Flat White

Since when has the taxman ever been a friend?

9 April 2018

11:41 AM

9 April 2018

11:41 AM

It is curious that Australians can be so apathetic about high taxation.

Being still in the final stages of the Easter chocolate haze, perhaps we should be reminded of the vilifying association of the term ‘tax collectors and sinners’ from the Bible.

But some Australians seem to regard modern-day tax collectors — the government and the Australian Taxation Office — as more Robin Hood than Sheriff of Nottingham.

How has this transformation been possible? Undoubtedly, it is partly due to a growing reliance on redistribution through the tax-transfer system — after all, why bite the hand of government that feeds you. But two other factors may also play a role.

First, there are the ATO’s efforts to be seen to target the ‘bad guys’, aka large multinational firms, as well as others (think mining magnates) who don’t easily lend themselves to the sympathies of average Australians.


Not to mention the ATO’s efforts in recent years to improve its public image, with PR strategies including the gimmicky ‘Alex’, the friendly virtual assistant who pops up on their website, pestering to help you. They’re clearly fans of everybody’s least favourite animated paperclip.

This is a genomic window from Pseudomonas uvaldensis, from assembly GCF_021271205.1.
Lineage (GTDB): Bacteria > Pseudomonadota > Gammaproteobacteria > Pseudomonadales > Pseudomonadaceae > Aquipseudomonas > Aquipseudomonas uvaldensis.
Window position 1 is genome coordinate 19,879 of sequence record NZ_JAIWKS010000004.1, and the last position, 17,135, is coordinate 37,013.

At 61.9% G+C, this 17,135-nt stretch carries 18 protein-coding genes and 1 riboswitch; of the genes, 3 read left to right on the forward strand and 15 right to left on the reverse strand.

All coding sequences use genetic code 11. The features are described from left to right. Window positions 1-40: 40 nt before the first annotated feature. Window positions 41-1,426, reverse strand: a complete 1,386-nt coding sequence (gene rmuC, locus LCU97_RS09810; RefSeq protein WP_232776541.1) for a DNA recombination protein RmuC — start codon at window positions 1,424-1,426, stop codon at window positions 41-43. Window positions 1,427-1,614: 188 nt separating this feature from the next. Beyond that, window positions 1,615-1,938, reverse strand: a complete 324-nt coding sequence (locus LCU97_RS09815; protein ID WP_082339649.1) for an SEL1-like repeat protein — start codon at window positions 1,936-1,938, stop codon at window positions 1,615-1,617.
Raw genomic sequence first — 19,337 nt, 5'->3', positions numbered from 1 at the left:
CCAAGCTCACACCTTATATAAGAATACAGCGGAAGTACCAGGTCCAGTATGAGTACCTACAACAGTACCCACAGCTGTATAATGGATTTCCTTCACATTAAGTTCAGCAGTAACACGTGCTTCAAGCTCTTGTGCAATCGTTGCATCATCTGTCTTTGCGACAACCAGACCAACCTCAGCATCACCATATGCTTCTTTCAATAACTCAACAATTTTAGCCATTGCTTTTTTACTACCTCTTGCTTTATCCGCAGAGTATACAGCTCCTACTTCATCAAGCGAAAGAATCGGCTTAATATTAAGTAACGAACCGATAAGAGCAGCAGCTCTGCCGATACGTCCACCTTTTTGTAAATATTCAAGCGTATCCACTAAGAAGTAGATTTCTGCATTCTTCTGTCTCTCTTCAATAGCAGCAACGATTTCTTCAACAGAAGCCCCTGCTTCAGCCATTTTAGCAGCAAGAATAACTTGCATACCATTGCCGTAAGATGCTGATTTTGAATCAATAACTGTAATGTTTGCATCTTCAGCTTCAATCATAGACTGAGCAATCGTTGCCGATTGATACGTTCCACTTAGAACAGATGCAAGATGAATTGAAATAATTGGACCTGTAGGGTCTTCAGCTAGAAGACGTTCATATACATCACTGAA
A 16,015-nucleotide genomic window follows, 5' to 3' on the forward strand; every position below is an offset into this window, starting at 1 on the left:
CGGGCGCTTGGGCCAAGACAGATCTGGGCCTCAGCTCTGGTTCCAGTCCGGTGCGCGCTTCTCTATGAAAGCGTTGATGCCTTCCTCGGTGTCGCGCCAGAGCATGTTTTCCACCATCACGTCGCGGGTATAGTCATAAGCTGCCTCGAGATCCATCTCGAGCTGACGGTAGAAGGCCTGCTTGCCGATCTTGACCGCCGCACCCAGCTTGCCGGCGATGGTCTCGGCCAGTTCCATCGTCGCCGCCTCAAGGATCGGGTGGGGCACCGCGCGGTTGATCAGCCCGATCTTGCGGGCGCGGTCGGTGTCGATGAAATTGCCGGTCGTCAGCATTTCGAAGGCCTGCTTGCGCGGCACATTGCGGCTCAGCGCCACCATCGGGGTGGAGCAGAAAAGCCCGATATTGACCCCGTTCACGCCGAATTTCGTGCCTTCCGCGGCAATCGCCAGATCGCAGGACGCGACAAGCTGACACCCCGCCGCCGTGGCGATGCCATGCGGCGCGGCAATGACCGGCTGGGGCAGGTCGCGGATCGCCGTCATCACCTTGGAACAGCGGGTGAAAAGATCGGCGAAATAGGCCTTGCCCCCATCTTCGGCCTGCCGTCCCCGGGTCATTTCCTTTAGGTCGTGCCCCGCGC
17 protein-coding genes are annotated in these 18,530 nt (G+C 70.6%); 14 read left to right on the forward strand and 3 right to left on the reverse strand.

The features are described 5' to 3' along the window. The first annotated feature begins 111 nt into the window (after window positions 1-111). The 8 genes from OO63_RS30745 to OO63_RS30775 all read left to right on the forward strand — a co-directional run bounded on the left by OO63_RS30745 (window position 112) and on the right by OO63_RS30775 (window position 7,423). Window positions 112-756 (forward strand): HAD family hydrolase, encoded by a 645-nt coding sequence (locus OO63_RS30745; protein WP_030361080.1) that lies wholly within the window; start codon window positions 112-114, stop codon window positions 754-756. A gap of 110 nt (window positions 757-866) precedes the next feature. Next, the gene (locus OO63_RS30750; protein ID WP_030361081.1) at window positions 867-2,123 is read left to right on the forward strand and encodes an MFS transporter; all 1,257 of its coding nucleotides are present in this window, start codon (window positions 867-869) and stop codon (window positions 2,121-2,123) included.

Secondly, the tax system is designed to take your money as stealthily as possible. The withholding system means that government takes your money before it hits your bank account; while other taxes — like GST, payroll tax, tariffs and excise — covertly increase retail prices.

Free market economist Milton Friedman understood that governments couldn’t possibly get away with so much taxation if it wasn’t concealed.

So if we want to hold governments to account for high taxes and wasteful churn in the tax-transfer system, we need to be more conscious of the taxes we are actually paying.

The challenge is how to do this. Perhaps we should look to Hong Kong where individuals are responsible for paying tax on their own salaries, instead of their employers. It is surely no coincidence that Hong Kong also has low rates of personal tax.

One thing is for certain: if virtual Alex turned reality and appeared at our front door demanding our money, we would soon revert to the Biblical view of tax collectors.

Eugenie Joseph is a Senior Policy Analyst at the Centre for Independent Studies.

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